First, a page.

Use a Self-Publishing Company or DIY?

Publishing is in a state of flux. Every variation of publishing is possible today, from throwing it over the transom to an agent who handles it all, to doing every single step yourself.

image by between are various levels of self-publishing, defined to some extent by the balance of responsibility and risk shared by the publisher and the author. Understanding those differences is vital to your success. When I was asked the question in the title the first part of the answer was getting our definitions straight.

First, read Dave Bricker’s stupendous article on the difference between self-publishing and vanity publishing.

Done? Good. Let’s talk about self-publishing, and ignore vanity publishing entirely.

A “self-publishing company” is going to be something like a book shepherd: someone who guides you through the process of doing it yourself. (This is what I do, including all the steps below.)

They might help you get the book written, with mentoring/coaching, guidance and developmental and general nudginess. You might work with them because you need this, and they’re good at it.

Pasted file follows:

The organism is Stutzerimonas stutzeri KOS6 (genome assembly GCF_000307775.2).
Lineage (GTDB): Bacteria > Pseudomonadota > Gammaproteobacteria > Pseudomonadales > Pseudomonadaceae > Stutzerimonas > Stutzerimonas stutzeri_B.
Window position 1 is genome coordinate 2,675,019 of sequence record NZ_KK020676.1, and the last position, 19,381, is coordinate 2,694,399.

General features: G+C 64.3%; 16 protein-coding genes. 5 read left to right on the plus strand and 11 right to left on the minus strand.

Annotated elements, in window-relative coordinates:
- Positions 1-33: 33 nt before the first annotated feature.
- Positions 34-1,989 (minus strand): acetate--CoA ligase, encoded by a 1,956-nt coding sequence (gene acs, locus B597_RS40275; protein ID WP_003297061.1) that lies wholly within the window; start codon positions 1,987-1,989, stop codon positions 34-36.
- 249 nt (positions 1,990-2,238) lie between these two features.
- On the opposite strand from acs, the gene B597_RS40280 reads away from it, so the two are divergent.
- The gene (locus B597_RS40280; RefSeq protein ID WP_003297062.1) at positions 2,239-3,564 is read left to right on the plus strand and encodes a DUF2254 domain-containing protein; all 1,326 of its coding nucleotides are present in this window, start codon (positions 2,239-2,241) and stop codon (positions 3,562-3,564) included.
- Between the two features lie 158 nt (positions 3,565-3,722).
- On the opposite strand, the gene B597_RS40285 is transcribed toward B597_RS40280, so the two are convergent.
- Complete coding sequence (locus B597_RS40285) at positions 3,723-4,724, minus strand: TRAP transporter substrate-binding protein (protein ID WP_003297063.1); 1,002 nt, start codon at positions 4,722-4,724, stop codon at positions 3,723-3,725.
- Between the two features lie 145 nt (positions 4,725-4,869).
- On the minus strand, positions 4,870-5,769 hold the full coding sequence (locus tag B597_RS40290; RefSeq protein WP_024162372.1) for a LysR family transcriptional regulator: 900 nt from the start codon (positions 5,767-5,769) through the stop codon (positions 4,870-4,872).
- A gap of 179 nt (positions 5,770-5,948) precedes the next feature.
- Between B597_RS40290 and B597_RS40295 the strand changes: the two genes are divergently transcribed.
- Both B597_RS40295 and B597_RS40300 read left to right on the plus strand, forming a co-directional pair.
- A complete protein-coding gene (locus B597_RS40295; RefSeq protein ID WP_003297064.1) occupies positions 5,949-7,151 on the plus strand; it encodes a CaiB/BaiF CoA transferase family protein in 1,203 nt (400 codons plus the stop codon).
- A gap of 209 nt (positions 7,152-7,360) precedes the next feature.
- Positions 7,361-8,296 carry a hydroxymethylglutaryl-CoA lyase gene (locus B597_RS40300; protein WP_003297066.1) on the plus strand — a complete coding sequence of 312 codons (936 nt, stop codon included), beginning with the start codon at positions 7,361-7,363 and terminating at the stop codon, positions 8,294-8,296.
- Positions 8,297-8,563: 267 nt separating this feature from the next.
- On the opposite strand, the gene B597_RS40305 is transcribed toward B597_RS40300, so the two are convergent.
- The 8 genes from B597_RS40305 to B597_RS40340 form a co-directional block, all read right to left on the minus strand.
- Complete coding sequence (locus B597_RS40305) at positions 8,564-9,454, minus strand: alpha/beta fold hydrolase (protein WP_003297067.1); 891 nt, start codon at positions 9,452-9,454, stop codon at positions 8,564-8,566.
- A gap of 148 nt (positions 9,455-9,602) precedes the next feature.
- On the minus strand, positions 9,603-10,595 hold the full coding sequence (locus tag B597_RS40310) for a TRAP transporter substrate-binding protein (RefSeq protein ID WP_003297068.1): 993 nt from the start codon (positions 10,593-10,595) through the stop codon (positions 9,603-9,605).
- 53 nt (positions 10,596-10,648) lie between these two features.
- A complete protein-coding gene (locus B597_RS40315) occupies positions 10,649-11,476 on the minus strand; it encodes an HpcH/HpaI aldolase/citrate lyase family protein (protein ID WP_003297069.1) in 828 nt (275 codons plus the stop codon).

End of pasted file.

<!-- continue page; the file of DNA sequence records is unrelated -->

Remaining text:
They might offer other kinds of editing, proofreading, etc. You might work with them because you really need help with sentence structure, spelling, etc. This is not uncommon among authors. Honest it’s not.

They might offer cover design. Unless you’re an artist, you want help.

They might offer marketing advice. If you’d like to spread your message, you might want help. (If you’re writing a book to make money, may I recommend real estate? The market will be booming again, beginning in late 2014; just enough time to get your license and get established enough to ride the gravy train.)

They might do your marketing for you. (I don’t. I only work with authors who are breathing fire at the chance to tell others about their work.) You might work with them because you don’t like selling and will accept a significantly reduced profit margin.

Here’s what I’d look for: someone with an established track record of producing quality work. The books produced have quality covers, are well edited, and generally look professional.

Of course, I just look in a mirror for most of it, then use CreateSpace for my print on demand needs (though Lightning Source is also excellent, just more expensive. LuLu also excellent, but even more expensive than Lightning Source.)

If you think a book shepherd might be helpful, let’s talk.

Leave a Reply